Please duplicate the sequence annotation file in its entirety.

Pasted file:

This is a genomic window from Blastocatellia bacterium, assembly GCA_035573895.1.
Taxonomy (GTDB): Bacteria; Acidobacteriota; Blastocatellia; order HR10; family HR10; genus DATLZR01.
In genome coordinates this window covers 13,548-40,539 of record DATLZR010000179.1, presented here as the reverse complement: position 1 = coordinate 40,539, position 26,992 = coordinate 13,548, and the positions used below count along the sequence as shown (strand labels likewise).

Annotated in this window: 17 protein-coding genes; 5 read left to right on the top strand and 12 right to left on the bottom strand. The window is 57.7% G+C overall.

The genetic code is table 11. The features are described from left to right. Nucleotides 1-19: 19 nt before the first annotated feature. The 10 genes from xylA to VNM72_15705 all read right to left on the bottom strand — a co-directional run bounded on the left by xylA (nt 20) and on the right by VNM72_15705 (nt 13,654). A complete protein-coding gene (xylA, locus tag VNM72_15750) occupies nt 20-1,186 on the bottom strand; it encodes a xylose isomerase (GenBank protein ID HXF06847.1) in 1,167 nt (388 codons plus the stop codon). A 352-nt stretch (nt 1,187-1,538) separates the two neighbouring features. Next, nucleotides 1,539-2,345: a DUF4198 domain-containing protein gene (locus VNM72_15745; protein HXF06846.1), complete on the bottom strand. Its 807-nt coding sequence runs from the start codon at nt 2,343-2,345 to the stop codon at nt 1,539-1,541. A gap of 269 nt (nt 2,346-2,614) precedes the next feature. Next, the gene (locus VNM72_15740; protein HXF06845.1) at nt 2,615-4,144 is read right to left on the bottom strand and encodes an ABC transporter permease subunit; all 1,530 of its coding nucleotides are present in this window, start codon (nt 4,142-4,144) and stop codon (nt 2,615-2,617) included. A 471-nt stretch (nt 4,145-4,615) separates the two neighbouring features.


This is a genomic window from Blastocatellia bacterium, assembly GCA_035573895.1.
Taxonomy (GTDB): Bacteria; Acidobacteriota; Blastocatellia; order HR10; family HR10; genus DATLZR01.
In genome coordinates this window covers 13,548-40,539 of record DATLZR010000179.1, presented here as the reverse complement: position 1 = coordinate 40,539, position 26,992 = coordinate 13,548, and the positions used below count along the sequence as shown (strand labels likewise).

Annotated in this window: 17 protein-coding genes; 5 read left to right on the top strand and 12 right to left on the bottom strand. The window is 57.7% G+C overall.

The genetic code is table 11. The features are described from left to right. Nucleotides 1-19: 19 nt before the first annotated feature. The 10 genes from xylA to VNM72_15705 all read right to left on the bottom strand — a co-directional run bounded on the left by xylA (nt 20) and on the right by VNM72_15705 (nt 13,654). A complete protein-coding gene (xylA, locus tag VNM72_15750) occupies nt 20-1,186 on the bottom strand; it encodes a xylose isomerase (GenBank protein ID HXF06847.1) in 1,167 nt (388 codons plus the stop codon). A 352-nt stretch (nt 1,187-1,538) separates the two neighbouring features. Next, nucleotides 1,539-2,345: a DUF4198 domain-containing protein gene (locus VNM72_15745; protein HXF06846.1), complete on the bottom strand. Its 807-nt coding sequence runs from the start codon at nt 2,343-2,345 to the stop codon at nt 1,539-1,541. A gap of 269 nt (nt 2,346-2,614) precedes the next feature. Next, the gene (locus VNM72_15740; protein HXF06845.1) at nt 2,615-4,144 is read right to left on the bottom strand and encodes an ABC transporter permease subunit; all 1,530 of its coding nucleotides are present in this window, start codon (nt 4,142-4,144) and stop codon (nt 2,615-2,617) included. A 471-nt stretch (nt 4,145-4,615) separates the two neighbouring features.